EMs are already included in the MSCI ACWI ex-U.S. index that GEM uses. They make up 17% of that index based on market capitalization. Investors are more prone to overreact and sell more volatile assets, like EMs, during times of crisis. Those who want to add an extra allocation to EMs should proceed cautiously. We use EMs as a separate asset in our proprietary models, since we have good risk controls and more diversification there.
Our Dual Momentum Fixed Income (DMFI) model has the best reward-to-risk characteristics. Since 1970, it has earned a higher return after expected fees and trading costs than the S&P 500. Because of its very low correlation to our other models, DMFI is useful as a portfolio diversifier as well as a stand-alone investment. See our Proprietary Models performance page or contact us for more information.
There may be some advantages in using multiple look-back periods if selected intelligently and not indiscriminately. There are tradeoffs that need to be considered when you add complexity to a model. We find it better to add other assets and more trend determinants rather than having too many look back periods.
The negative correlation you have seen between stocks and bonds has not always existed. There have been long periods of positive correlation between stocks and bonds.
Source: Graham Capital Management Research Note, September 2017
Long-term bonds also have considerable duration risk. They are best suited for those who can hold them to maturity. During times of crisis, investors usually prefer safe harbor assets with little risk of any kind. See here for more on why long-term bonds may not be the best safe harbor asset. Our Dual Momentum Fixed Income (DMFI) model has done exceptionally well without incurring the risk of long duration bonds.
You can apply dual momentum to the bond market using the simple logic in my book.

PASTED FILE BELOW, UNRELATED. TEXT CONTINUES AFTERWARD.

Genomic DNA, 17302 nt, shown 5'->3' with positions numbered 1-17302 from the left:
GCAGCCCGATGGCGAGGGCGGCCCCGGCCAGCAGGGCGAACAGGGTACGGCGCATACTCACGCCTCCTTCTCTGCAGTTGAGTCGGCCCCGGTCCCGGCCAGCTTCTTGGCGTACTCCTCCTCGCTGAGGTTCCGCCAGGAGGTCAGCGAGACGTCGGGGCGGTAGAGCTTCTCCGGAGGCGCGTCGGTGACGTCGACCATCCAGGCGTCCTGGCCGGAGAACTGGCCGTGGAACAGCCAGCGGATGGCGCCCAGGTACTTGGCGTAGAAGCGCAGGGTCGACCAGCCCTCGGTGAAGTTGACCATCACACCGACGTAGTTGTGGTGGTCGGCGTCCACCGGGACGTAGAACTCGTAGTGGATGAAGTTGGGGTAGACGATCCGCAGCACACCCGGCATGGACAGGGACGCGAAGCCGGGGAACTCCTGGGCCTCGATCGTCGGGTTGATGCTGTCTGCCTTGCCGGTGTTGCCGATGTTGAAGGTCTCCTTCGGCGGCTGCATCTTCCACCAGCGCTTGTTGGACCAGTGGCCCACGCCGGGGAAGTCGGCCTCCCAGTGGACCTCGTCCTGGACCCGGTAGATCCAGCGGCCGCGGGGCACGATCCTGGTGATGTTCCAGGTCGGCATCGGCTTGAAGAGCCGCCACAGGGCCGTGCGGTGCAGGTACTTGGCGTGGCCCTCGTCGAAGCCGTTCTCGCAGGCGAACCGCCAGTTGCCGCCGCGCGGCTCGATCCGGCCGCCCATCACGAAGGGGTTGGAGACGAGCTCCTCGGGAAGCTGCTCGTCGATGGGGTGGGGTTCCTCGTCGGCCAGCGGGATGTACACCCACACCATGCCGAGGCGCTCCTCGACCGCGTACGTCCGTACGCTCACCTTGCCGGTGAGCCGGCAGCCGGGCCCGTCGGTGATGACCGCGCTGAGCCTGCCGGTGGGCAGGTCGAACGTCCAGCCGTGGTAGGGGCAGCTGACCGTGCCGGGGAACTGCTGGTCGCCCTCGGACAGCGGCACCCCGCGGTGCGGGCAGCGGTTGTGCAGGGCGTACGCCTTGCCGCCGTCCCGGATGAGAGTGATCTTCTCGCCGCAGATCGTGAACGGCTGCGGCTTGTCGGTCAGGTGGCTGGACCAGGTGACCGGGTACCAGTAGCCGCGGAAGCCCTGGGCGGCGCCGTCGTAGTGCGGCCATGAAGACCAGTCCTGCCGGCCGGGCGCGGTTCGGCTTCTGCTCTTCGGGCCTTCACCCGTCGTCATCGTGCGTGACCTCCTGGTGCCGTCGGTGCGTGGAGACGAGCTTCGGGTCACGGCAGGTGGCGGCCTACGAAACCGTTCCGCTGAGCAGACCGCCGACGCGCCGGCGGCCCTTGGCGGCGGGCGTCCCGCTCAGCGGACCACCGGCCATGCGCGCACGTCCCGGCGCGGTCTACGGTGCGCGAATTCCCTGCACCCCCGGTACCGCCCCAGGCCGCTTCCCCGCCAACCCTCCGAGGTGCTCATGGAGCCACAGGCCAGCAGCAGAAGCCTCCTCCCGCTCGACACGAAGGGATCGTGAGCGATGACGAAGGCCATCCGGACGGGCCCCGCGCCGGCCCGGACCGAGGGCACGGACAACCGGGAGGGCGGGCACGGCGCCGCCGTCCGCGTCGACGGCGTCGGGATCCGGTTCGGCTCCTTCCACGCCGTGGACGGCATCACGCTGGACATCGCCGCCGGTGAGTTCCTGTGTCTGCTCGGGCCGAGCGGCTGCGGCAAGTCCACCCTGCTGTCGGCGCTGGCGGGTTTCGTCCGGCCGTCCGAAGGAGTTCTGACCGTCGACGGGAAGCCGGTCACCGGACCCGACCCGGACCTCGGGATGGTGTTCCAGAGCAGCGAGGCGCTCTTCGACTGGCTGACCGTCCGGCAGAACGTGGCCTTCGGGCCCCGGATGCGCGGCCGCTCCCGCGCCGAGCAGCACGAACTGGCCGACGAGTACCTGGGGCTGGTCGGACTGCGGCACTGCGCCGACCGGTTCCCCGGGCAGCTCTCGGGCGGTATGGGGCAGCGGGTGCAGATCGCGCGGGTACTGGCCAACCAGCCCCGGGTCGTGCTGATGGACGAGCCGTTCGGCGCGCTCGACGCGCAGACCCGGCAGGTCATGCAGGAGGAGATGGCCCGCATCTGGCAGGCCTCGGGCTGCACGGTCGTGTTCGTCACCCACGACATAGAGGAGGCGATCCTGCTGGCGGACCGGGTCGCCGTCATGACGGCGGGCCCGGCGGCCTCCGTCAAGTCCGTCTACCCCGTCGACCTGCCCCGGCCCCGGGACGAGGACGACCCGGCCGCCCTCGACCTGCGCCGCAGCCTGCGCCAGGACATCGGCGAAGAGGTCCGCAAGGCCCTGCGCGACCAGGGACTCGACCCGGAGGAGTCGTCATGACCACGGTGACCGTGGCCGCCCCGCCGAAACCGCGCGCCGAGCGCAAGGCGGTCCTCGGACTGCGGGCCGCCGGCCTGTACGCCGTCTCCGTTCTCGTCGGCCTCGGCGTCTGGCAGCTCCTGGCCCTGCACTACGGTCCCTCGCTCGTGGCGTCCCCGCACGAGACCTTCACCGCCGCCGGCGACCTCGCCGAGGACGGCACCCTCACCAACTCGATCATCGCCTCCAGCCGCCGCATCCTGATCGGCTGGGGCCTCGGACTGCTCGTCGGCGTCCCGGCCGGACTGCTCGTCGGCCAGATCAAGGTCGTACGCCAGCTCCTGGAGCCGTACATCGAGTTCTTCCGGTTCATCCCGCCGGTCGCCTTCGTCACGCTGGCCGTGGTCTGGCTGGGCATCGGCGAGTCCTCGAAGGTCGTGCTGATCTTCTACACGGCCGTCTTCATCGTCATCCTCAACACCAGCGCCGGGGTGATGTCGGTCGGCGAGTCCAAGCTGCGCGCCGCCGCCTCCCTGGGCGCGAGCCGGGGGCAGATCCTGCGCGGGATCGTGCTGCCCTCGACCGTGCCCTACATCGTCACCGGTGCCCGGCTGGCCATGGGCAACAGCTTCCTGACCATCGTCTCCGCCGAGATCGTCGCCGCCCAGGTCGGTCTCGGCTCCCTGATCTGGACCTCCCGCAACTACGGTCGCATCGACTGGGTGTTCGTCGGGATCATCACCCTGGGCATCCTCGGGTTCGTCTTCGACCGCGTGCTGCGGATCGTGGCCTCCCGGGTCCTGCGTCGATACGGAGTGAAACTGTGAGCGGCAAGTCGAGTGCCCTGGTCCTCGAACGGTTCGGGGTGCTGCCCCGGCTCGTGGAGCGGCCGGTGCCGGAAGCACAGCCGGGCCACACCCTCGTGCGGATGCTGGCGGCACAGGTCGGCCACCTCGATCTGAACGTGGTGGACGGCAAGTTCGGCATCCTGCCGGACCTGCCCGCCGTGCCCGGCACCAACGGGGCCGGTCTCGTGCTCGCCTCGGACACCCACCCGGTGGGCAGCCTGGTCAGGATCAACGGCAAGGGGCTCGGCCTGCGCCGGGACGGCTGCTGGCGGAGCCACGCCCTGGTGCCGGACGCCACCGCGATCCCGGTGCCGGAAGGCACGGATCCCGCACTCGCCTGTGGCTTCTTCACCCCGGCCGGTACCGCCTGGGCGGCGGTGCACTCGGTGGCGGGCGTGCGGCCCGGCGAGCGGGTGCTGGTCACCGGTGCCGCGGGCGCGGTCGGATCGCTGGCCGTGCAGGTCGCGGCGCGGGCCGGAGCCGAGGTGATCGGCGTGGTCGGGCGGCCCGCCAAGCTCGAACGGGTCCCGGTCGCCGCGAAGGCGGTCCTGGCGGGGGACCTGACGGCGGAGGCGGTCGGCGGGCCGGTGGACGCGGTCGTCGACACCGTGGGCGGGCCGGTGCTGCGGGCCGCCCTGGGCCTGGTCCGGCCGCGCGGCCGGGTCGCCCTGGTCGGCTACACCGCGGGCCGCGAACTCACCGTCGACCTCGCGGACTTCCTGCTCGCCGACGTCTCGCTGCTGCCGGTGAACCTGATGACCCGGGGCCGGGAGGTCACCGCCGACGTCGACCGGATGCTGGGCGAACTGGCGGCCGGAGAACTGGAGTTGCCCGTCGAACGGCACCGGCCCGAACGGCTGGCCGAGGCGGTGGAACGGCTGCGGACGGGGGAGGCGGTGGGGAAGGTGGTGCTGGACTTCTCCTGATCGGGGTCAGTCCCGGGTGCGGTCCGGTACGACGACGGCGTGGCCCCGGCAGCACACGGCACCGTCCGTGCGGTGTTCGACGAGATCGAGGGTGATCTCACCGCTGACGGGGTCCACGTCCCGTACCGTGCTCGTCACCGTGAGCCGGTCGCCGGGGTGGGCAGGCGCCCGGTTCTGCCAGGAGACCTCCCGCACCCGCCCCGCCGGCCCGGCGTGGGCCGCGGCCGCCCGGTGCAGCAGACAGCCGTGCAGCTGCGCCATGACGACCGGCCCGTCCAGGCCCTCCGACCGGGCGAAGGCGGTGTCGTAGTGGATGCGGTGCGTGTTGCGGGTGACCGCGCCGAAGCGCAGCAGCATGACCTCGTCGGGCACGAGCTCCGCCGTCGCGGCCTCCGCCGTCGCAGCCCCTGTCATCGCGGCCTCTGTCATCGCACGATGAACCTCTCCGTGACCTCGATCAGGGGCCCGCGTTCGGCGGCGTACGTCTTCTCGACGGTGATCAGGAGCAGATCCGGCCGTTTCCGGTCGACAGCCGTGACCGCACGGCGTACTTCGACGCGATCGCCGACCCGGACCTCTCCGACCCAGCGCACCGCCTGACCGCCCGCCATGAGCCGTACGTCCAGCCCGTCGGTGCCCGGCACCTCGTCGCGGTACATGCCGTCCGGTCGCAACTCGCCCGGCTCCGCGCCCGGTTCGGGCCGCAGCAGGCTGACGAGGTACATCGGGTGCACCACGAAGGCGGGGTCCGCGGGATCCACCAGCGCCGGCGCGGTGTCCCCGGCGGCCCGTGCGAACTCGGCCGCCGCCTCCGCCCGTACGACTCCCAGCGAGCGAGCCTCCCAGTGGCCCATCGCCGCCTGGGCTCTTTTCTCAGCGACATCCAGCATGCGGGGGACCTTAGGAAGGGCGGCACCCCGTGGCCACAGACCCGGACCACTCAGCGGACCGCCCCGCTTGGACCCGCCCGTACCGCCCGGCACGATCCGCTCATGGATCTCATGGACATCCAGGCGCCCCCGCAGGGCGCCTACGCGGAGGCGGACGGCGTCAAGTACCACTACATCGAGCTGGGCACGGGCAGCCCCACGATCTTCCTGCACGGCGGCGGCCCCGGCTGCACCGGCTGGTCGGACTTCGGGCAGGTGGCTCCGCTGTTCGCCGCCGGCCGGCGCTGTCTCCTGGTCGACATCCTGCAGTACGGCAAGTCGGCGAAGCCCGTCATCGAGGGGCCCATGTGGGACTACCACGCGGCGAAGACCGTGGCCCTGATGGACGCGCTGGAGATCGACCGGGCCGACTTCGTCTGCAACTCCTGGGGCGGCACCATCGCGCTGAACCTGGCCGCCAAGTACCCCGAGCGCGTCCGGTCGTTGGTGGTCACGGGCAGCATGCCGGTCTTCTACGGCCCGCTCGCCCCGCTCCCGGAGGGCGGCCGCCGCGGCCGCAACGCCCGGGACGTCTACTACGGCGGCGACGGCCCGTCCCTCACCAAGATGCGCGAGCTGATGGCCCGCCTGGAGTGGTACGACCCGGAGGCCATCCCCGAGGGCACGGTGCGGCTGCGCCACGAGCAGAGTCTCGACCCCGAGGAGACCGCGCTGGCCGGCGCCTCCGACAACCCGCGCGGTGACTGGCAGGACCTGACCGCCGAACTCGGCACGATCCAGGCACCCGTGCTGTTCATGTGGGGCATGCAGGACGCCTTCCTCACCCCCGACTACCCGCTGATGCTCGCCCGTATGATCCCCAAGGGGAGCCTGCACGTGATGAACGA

The model in my absolute momentum paper (included as an appendix in my book), moves to U.S. Treasury bills when bonds are weak. We do something similar in our proprietary models.
There are 16 major leading economic indicators. With so many to choose from, it is easy to put together something that looks good in hindsight. The unemployment rate has been a useful stock market timing indicator back to1970. But it gives worse results than the trend alone before then. No one knows what the future will be like.
The stock market itself is a leading economic indicator. There can be potential data snooping and selection bias issues when you add additional indicators or parameters.
Our public models like GEM were designed to protect smaller investors from extreme drawdowns while giving them a chance to earn better than buy-and-hold eturns over the long run. They were not desinged ot be optimal models.
The proprietary models we license to advisors and family offices use more assets than our public models. They also use multiple look-back periods and variations on trend-following. Besides an advanced version of GEM (A-GEM), we fixed income and global balanced proprietary dual momentum models (E-GBM and DMFI) to accommodate different risk preferences. Our newest proprietary model, NASDAQ Breadth & Trend (QBAT), uses daily rather than monthly data. Besides dual momentum, it uses breadth, sentiment, intermarket validation, and mean reversion. It is our most advanced and most adaptable model. See the Proprietary Models page or contact us for more information on our proprietary models.
That is a question I think all model developers and investment professionals should answer. I invest over 97% of my funds in a mix of my own proprietary models. They provide good returns and all the diversification I need.
Most 401K plans include a fund for non-U.S. stocks. You could use that. If your 401k has an emerging market fund, you could create a synthetic ex-U.S. all country world fund by allocating 15-20% to the emerging market fund and 80-85% to a non-U.S. developed markets fund. You can still derive signals using an ex-U.S. all-country world stock ETF as shown in my book.
Our research shows that these do not improve GEM’s results. Factor-based funds are often subject to data mining and selection biases. Real-time results from factor-based funds have not been encouraging. See our blog post here.
There are several of them mentioned in the reviews of my book on Amazon and elsewhere. Two of them are here and here. If you are still skeptical, you can do your own backtesting with ETFs or mutual funds using Portfolio Visualizer. You should use an S&P 500 fund to determine “single absolute momentum”. Mutual funds have a longer history than ETFs. You could use VFINX, VWIGX, and VBMFX to get results back to 1987. These results are somewhat different from what you would get using ETFs or indices.